How my depression is giving me opportunities
The abundance of news makes it all too apparent that there are differing levels of suffering and that someone else’s reality cannot truly be understood unless your feet are squirming squarely in their shoes. I always claim to deny myself acting like a victim and feel ashamed that although I am an Australian and have a nation of brothers and sisters doing it tough, my heart still crosses over seas and distant land to feel compassion for those who are imprisoned unfairly, living in refugee camps and slaving away in illegal mines. Those without freedom.
And the guilt for not showing more compassion for Aussies who have lost their jobs, who are eating into their super and who are standing in line for charity meals increases within me daily. So thus, it has become a vicious cycle of self-reprimand and helplessness. I cannot do more but I can. And can I do as much as is needed? And what about those without a voice – the animals and the planet? Surely, I am contributing to their demise by contributing to an economy that exists only because we are being pushed to be materialistic and wasteful.
So, with these feelings I have and going from numerous experiences in the past, I have self-diagnosed myself with depression. And from years of putting many tools in my mental tool box, I have decided that today is the day to dust off the surface and look inside it. But it is an effort. Staying in bed until late and not coming out of my room until the afternoon has served me well because I can hide and feel that I have a right to suffer, too. Seeing other people, watching the news, facing the fact that my simple life overseas has ended is quite frustrating.
Not sad, just frustrating. Because I have judged others unfairly about not just ‘getting on with it’, not changing their circumstances and not looking at the brighter side of things. And with this frustration, I have been getting quite intolerant of such self-pity, all the while not realising that this angst within myself towards outside factors is the time when I should be looking within myself and questioning my thoughts and why I feel this way. My perception of others is a reflection of myself and my reaction to them is an awareness of me. So where to start.
I jotted down a few things to help me begin and it may be of use to others who are feeling really unbalanced. First, what is available to you in terms of support? A doctor or mental health contact lines. Surely a referral to talk to a counsellor or to be put on medication. If these are not considerations for you, then why? Next is listing the triggers for your anxiety and listing actions that you feel may assist in self-soothing. If you do not want to engage in this exercise, then why? A simple question to yourself when facing the mirror is, ‘what do I want?’
A bit of reflection has made me realise that I felt validated being overseas helping others that were less fortunate and taking care of animals that were neglected. I felt validated in my work where I conducted presentations on sustainable action to minimising the impact on the environment. I think that in a way, by being forced to come back to Australia after years of this humanitarian work, I feel that I am greatly hindered in my ability to continue my service. Now that my list is in front of me, I understand that validation is something that has been driving me.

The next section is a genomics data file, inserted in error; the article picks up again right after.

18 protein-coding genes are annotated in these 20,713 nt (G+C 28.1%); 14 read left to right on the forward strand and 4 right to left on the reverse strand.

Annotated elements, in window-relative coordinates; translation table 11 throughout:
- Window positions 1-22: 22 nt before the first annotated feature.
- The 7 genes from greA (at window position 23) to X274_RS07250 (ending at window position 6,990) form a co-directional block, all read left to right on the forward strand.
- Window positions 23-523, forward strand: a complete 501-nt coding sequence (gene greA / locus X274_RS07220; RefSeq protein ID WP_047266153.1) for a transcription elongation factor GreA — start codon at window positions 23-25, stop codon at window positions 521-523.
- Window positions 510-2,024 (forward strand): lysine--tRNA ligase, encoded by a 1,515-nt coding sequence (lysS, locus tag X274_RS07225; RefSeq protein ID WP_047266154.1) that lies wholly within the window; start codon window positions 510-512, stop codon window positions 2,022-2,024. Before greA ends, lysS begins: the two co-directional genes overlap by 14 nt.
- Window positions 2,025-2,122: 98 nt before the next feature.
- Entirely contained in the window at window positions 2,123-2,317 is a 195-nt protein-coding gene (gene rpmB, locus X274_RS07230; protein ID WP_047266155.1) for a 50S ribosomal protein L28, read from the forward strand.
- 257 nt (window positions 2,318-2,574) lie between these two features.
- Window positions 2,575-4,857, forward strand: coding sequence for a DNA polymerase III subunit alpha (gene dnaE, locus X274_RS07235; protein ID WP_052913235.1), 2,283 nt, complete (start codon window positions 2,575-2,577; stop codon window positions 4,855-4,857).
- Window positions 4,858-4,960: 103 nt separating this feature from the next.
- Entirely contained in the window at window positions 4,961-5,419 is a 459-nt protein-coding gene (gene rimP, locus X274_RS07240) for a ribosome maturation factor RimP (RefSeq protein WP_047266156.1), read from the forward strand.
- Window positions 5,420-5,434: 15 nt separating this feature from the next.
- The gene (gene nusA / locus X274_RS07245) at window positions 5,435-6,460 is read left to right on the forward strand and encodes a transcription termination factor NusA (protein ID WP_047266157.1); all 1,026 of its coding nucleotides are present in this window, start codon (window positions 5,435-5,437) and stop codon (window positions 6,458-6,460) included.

And validation has always been to me something selfish. But I never saw that in myself, only in others. So, the wheel starts to spin again and I am saddened by the realisation that it's my ego that has continued to drive me without even knowing it. So, I feel depressed...but am not lost yet. Self-awareness is liberating and as I share these thoughts with others, I realise that losing my opportunity to be an advocate for oppression overseas doesn’t stop me from being an advocate for oppression here. The opportunities are huge. I just didn’t look.
We have amazing organisations that are fighting for all the issues I place importance on to make this world a better place. And there are ways to help my fellow Australians in small ways that can ease the burden a little from this current pandemic situation. But for those who are suffering with feelings so difficult to bear, the priority has to start with you. Yes, you! The one looking in the mirror. The one reading this blog. Make an appointment with the doctor, ring a help line, talk to a friend. Write down lists and put some planning into helping you.
We lose people everyday to suicide spurred on by depression which is heightened by a range of factors that overwhelm the individual. While we are encouraged to stay inside and self-isolate, mental levels of people that are vulnerable can feel like a rollercoaster that is unstable on its tracks. We must never forget that under the blanket that you hide, if you just open your eyes and take a peek, there is a window spilling light into the room. Take that step to reach out your hand – to the phone to ring for support or to your notepad to make a list.
To my mental toolbox and to my friends who have continued to give me hope, I thank you.